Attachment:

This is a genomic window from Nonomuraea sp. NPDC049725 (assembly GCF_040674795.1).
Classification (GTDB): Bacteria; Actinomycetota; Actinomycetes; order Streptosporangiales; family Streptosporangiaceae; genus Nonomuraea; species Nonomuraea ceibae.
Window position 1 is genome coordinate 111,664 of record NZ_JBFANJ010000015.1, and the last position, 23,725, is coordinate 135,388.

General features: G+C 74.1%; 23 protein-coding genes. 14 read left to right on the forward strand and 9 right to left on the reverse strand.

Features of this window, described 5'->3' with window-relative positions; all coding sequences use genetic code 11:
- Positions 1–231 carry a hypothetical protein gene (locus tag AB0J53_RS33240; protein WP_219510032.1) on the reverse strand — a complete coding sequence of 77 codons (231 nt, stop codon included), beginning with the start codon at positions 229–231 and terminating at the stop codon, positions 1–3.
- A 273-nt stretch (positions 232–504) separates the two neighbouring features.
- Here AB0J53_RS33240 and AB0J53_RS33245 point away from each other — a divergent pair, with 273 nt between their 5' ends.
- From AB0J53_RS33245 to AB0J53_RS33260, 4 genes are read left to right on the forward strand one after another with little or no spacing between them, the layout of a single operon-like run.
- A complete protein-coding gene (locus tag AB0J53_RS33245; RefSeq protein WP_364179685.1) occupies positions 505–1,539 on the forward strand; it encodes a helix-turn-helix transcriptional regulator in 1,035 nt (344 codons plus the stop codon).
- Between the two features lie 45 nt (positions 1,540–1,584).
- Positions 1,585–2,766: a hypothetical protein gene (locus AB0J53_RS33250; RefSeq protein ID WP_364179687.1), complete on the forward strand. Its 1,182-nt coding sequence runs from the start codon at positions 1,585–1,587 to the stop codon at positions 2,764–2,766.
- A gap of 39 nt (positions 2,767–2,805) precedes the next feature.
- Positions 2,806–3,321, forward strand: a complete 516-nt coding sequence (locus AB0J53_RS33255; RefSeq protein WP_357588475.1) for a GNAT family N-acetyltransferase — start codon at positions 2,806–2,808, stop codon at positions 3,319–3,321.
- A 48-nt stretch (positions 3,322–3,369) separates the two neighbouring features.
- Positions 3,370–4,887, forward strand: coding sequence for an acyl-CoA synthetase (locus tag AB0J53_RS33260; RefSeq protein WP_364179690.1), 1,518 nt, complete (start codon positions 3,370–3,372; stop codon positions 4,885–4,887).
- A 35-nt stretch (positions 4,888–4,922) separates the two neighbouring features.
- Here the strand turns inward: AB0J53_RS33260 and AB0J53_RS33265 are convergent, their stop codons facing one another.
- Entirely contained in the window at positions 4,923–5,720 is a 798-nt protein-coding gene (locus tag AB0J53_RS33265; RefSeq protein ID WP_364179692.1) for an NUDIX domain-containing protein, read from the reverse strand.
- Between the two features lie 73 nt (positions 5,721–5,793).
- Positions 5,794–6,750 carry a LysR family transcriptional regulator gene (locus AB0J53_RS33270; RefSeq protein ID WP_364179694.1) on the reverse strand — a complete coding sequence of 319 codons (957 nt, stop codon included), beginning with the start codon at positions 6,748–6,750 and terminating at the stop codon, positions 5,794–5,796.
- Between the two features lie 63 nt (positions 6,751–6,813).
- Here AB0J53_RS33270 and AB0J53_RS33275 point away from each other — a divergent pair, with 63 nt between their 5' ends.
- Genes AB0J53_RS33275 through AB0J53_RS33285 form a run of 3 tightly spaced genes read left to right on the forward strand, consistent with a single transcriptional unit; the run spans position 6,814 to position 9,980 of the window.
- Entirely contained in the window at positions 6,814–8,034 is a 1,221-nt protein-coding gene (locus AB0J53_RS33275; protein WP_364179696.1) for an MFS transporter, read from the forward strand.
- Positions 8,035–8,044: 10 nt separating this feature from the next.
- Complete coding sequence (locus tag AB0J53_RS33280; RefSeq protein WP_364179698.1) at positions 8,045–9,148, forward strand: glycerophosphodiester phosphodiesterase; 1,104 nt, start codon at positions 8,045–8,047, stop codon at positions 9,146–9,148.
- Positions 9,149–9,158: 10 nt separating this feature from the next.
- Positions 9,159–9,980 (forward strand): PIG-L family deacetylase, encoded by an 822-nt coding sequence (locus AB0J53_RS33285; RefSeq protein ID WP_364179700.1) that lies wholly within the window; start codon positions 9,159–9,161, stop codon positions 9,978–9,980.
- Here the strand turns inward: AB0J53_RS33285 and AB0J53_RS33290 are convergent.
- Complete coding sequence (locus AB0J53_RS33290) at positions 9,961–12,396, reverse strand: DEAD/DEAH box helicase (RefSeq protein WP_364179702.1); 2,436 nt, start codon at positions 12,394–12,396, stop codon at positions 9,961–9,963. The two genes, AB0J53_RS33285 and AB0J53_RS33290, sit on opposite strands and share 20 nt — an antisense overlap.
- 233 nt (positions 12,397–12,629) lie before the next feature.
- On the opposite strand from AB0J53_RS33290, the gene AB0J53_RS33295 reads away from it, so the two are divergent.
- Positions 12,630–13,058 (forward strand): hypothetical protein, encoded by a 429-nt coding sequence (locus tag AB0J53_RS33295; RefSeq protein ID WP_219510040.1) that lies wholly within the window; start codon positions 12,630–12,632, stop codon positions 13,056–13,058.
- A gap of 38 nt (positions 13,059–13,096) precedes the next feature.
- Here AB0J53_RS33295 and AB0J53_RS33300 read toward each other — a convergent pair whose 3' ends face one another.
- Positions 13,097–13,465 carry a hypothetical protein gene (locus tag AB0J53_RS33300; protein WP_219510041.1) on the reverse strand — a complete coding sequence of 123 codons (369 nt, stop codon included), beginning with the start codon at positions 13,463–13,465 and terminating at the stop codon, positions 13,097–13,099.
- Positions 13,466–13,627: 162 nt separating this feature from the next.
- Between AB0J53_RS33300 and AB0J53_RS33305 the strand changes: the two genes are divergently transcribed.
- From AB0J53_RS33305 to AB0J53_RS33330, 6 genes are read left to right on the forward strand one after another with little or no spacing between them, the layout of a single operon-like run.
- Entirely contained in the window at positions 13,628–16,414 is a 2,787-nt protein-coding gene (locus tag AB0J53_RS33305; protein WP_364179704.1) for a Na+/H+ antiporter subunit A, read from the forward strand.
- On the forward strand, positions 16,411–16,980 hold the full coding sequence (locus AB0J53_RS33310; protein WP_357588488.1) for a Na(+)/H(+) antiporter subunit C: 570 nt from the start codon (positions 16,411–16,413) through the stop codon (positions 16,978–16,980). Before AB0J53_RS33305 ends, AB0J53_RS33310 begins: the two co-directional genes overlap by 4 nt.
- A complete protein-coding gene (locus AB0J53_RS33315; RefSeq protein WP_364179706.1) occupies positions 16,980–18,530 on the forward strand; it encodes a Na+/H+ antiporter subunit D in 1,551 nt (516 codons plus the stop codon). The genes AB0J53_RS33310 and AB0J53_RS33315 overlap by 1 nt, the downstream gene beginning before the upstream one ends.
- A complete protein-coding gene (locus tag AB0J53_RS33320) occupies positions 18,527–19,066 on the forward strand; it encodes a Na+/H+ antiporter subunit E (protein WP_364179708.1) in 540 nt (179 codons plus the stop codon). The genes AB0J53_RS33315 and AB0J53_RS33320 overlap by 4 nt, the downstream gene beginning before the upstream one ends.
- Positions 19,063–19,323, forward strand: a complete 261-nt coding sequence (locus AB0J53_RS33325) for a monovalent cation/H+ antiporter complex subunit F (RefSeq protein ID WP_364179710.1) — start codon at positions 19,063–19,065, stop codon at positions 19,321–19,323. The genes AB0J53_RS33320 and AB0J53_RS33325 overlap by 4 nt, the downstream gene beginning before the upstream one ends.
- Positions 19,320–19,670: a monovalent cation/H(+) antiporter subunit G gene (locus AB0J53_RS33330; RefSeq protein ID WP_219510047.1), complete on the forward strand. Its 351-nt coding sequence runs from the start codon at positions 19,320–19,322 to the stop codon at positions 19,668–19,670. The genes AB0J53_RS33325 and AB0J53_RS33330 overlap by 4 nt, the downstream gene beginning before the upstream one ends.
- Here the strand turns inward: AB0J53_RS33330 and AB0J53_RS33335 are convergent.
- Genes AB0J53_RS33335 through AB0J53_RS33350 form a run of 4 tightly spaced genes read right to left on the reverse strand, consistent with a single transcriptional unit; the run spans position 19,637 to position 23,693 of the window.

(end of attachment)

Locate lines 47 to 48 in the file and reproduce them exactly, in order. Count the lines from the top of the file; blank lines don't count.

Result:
- Here the strand turns inward: AB0J53_RS33330 and AB0J53_RS33335 are convergent.
- Genes AB0J53_RS33335 through AB0J53_RS33350 form a run of 4 tightly spaced genes read right to left on the reverse strand, consistent with a single transcriptional unit; the run spans position 19,637 to position 23,693 of the window.